cover image The End of Loneliness

The End of Loneliness

Benedict Wells, trans. from the German by Charlotte Collins. Penguin, $16 trade paper (272p) ISBN 978-0-14-313400-8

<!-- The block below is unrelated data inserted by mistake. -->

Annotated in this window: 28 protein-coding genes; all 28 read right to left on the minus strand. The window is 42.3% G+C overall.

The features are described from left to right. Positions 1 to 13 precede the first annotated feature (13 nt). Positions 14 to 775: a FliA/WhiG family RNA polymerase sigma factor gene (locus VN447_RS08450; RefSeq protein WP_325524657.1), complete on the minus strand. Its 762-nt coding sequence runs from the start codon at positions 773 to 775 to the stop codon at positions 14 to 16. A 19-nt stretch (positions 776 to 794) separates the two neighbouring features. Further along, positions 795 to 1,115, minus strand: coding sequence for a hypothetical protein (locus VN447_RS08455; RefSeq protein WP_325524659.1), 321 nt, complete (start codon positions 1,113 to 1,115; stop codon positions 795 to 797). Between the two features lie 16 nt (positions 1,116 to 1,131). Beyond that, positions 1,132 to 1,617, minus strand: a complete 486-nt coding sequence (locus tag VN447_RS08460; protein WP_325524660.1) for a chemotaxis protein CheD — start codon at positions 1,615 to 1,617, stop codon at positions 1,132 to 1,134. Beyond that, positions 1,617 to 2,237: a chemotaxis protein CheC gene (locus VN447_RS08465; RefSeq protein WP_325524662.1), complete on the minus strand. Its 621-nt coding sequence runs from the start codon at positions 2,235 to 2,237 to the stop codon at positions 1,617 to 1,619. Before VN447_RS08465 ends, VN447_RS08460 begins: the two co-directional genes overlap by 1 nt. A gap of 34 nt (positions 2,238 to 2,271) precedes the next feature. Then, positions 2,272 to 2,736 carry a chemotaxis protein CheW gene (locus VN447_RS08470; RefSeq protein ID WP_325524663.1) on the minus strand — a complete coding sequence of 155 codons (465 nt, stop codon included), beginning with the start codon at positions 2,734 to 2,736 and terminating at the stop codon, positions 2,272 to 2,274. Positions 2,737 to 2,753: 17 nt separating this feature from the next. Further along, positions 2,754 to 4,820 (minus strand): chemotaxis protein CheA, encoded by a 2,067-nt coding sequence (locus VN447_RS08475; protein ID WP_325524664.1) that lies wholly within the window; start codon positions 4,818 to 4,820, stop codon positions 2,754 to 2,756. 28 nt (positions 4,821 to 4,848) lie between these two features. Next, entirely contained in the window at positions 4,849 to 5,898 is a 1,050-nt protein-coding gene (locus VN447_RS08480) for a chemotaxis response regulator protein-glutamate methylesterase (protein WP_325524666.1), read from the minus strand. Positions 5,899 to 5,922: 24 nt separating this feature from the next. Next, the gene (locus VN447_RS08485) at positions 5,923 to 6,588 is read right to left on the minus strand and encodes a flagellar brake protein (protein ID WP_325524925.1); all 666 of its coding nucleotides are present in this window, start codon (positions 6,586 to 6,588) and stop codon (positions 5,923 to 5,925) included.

Wells’s satisfying first book to be translated into English hints at an answer to a struggle most people confront—being, or feeling, alone—but ultimately suggests there isn’t one. The story is the account of three siblings: Jules Moreau, the narrator, and his older siblings Liz and Marty. The trio lose their parents in a car accident when Jules is 11, and all move from Munich to boarding school. They grow apart; Marty throws himself into his studies, and Liz falls in with a fast crowd. Jules retreats into himself, until he meets Alva, another child dealing with family troubles of her own. Alva and Jules are inseparable for years; but when their friendship hints at becoming romantic, Alva balks for reasons even she can’t articulate, and they fall out of touch. Jules tells his story retrospectively, until his narration catches up to his present, in which he is drawn back into Alva’s complicated life when she unexpectedly answers an email of his and invites him to visit her. Touching and timeless, the story is expertly and evocatively rendered, in prose both beautiful and sparse enough to cut clearly to the question at the novel’s heart: how one copes with loss that isn’t—or doesn’t have to be—permanent. [em](Jan.) [/em]